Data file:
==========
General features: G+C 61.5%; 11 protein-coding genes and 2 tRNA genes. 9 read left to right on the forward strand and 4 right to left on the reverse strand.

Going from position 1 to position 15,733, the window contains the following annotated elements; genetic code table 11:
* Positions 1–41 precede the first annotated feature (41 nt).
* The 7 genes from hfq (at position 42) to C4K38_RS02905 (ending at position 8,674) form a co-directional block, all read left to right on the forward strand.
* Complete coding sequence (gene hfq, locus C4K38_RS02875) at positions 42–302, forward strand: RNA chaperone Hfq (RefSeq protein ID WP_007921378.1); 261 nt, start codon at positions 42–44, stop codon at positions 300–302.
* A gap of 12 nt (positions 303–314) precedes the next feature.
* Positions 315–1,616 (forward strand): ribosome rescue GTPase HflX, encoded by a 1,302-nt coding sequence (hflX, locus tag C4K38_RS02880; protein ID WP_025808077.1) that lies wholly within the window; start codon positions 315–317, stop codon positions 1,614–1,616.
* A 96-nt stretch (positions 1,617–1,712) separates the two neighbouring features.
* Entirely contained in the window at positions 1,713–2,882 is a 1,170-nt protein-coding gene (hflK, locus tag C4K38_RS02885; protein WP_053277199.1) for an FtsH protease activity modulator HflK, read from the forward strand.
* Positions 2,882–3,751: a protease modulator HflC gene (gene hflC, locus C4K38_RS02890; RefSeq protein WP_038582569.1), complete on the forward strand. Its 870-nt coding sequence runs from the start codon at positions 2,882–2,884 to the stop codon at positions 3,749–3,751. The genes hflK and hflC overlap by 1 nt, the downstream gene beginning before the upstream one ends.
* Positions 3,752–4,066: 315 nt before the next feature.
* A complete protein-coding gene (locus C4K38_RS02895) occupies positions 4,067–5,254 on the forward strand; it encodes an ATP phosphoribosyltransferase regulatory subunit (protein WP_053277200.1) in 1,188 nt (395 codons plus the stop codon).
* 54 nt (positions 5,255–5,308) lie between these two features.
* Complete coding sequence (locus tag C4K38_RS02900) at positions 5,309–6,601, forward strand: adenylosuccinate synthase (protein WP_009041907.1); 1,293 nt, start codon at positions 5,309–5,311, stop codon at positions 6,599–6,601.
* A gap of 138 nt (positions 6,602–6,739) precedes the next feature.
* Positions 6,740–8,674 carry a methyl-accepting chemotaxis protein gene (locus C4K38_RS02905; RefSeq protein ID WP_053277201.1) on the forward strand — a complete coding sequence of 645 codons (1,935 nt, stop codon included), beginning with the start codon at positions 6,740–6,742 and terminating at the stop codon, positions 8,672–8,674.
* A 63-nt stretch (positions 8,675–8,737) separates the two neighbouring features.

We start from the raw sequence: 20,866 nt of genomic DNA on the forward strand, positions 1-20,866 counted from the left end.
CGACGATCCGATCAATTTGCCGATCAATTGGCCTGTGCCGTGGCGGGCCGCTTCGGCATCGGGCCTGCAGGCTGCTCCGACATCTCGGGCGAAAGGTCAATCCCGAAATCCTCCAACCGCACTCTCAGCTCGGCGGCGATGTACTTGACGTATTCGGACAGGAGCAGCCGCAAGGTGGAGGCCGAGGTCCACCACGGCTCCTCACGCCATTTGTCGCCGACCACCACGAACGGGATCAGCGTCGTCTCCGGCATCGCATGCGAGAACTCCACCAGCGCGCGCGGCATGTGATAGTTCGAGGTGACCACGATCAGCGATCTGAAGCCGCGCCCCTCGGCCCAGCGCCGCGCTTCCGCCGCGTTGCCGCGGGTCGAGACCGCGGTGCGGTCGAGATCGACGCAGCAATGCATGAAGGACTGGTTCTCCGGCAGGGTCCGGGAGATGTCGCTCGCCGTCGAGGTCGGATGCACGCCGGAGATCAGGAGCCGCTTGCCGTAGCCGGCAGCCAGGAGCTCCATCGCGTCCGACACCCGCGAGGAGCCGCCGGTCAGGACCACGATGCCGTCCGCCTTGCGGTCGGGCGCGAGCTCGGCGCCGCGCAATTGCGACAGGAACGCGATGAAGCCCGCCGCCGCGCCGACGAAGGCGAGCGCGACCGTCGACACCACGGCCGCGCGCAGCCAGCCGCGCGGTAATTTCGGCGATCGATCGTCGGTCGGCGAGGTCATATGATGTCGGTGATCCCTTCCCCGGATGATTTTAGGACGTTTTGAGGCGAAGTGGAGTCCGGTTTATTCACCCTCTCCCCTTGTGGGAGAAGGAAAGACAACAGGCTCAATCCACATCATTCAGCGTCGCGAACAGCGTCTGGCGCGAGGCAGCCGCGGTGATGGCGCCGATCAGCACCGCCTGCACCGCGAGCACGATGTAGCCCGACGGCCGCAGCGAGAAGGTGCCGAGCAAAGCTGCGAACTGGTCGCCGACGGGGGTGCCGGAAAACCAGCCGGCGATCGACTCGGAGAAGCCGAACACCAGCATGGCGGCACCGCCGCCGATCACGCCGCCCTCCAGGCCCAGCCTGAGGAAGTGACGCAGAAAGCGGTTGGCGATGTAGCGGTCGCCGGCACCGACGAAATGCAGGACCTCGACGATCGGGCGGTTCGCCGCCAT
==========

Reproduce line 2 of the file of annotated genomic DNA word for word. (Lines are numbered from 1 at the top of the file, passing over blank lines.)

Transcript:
Going from position 1 to position 15,733, the window contains the following annotated elements; genetic code table 11: